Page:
|PAS and its ‘Benevolent Nation’ concept|
|Sunday, 10 June 2012 00:48|
By Dr Dzulkefly Ahmad
First published in The Malaysian Insider
JUNE 9 — I have never feared to engage in any intellectual discourse or even in any hostile debate. But admittedly I had a bout of anxiety when invited to speak on PAS’s “Negara Berkebajikan” at the 8th Dinner Talk on June 2 organised by Saya Anak Bangsa Malaysia (SABM).
It isn’t because I’m unfamiliar to SABM. Indeed, it’s quite the contrary. Yes, SABM’s constituency isn’t my usual kind of audience perhaps. But I have engaged even more inimical participants, both locally and abroad, talking on acrimonious issues under the rubric of “political Islam”.
Frankly, it’s the subject matter of “Negara Berkebajikan” or now translated as “Nation of Care and Opportunity” or in brief a “Benevolent Nation” that was causing the anxiety. It was my maiden speech of sorts on this topic. I couldn’t really fathom the kind of response my talk would elicit.
Are they seriously in wanting to know more of this new advocacy of PAS, I thought to myself? Or will they simply shoot at me again on the topics of hudud or apostasy, with little interest for the subject of a “Benevolent State”?
Besides, how could I expound and articulate the subject without being perceived as “proselytising on Islam”. Should I talk off the cuff or deliver an academic lecture that might bore the audience to slumber?
Consequently, I started the talk by breaking ground rule No. 1 on public speaking i.e. with an apology. I told the audience that I was honestly undecided as to how I was to pitch this talk. My quick handshaking around earlier gave me a grasp of the profile of the audience.
As I told them that I was not about to be “proselytising on Islam”, I deflected the seriousness of the introduction by an ice-breaker, saying that I was not here to run down the BN government because they have already ran themselves down enough.
With their laughter to greet me, I quickly set into motion my talk that enabled me to give a brief snapshot of the “dire state of the nation”. With seven grim scenarios of the nation — from the gross fiscal mismanagement of a rich country ending with very many poor people, to the deepening of the racial and religious divide of late — the audience was “primed” to accept the fact that our beloved nation is in dire straits.
It’s a kind of “ABU” syndrome setting in; a typical symptom of despair and despondency uniquely Malaysian. Lest you’re still unaware, it’s dubbed “Anything But Umno” or also incidentally in Bahasa “Asal Bukan Umno” therapy. Surely, as I emphatically said, the task of redeeming a nation beset with such predicaments wouldn’t be an easy feat.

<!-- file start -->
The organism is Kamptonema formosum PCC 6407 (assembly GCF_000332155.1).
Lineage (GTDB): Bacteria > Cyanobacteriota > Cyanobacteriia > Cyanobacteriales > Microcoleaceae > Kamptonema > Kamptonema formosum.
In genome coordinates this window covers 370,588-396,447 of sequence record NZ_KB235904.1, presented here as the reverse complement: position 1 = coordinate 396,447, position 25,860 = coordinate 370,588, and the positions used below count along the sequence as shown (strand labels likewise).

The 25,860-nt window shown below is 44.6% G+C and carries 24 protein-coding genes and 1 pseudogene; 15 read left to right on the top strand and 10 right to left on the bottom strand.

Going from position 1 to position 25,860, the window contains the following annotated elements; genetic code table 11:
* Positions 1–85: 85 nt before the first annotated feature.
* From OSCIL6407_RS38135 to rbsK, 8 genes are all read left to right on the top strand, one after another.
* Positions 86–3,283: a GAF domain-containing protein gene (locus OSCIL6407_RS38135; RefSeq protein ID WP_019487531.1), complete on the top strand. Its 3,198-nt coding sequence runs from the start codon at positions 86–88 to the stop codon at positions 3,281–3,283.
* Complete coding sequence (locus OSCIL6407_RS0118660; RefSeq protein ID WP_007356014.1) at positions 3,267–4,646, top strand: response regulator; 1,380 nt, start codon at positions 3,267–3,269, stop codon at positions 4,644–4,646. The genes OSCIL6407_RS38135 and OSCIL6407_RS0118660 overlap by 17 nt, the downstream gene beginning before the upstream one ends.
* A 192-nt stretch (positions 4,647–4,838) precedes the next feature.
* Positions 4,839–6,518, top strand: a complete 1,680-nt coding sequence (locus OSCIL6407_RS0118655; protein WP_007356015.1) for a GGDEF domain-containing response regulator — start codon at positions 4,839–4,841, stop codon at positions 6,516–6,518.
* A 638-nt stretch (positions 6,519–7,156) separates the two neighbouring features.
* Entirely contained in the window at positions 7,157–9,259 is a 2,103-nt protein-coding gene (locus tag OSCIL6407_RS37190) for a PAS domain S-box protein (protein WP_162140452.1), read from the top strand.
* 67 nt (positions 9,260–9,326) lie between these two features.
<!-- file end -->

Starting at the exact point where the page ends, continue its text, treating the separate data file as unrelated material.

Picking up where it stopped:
But why PAS’s “Benevolent Nation” as a solution? Foremost in their minds was what has happened to PAS’s Islamic state? Anticipating the question that has preoccupied the minds of many, not least because it has been demonised by PAS’s political nemesis Umno, I had to carefully debunk all apprehension.
Umno is in fact accusing PAS of not only deconstructing the Islamic state but of late, worse still, of Islam, for the sole reason of PAS wanting to achieve federal political power. This has become Umno’s greatest folly of late. Worst still, Umno compounded the attacks with racial overtones and “Islam-under-siege” religious paranoia.
PAS is accused of “selling out” Islam to the DAP, alleging Malay political power would be severely diminished with a “diluted Islam” with PAS’s new “Benevolent State”. To that end, the NGOs Perkasa and JATI came handy.
Against this political backdrop, I was all the more keen to expound on the concept of a Benevolent State to my audience. I was eager to make them understand that PAS’s new image is not only politically-driven or an expediency of a political party into a critical election year.
Indeed PAS, like many of its Islamist counterparts the world over, especially in the Middle-Eastern countries in post Arab-Spring democratisation, is experiencing a “generational shift” in its “democratic” ideological discourse, a new narrative or even “scholarship”, a direct product of an intellectual renewal or “ijtihad” of contemporary Islamist thinkers.
Islamists now understand better on how to engage “democratically” and through the ballot box in a language comprehensible to all. PAS similarly has actually transformed itself into a contemporary Islamist political organisation that exudes understanding of the context and demands of new realities in an emerging “New Politics”.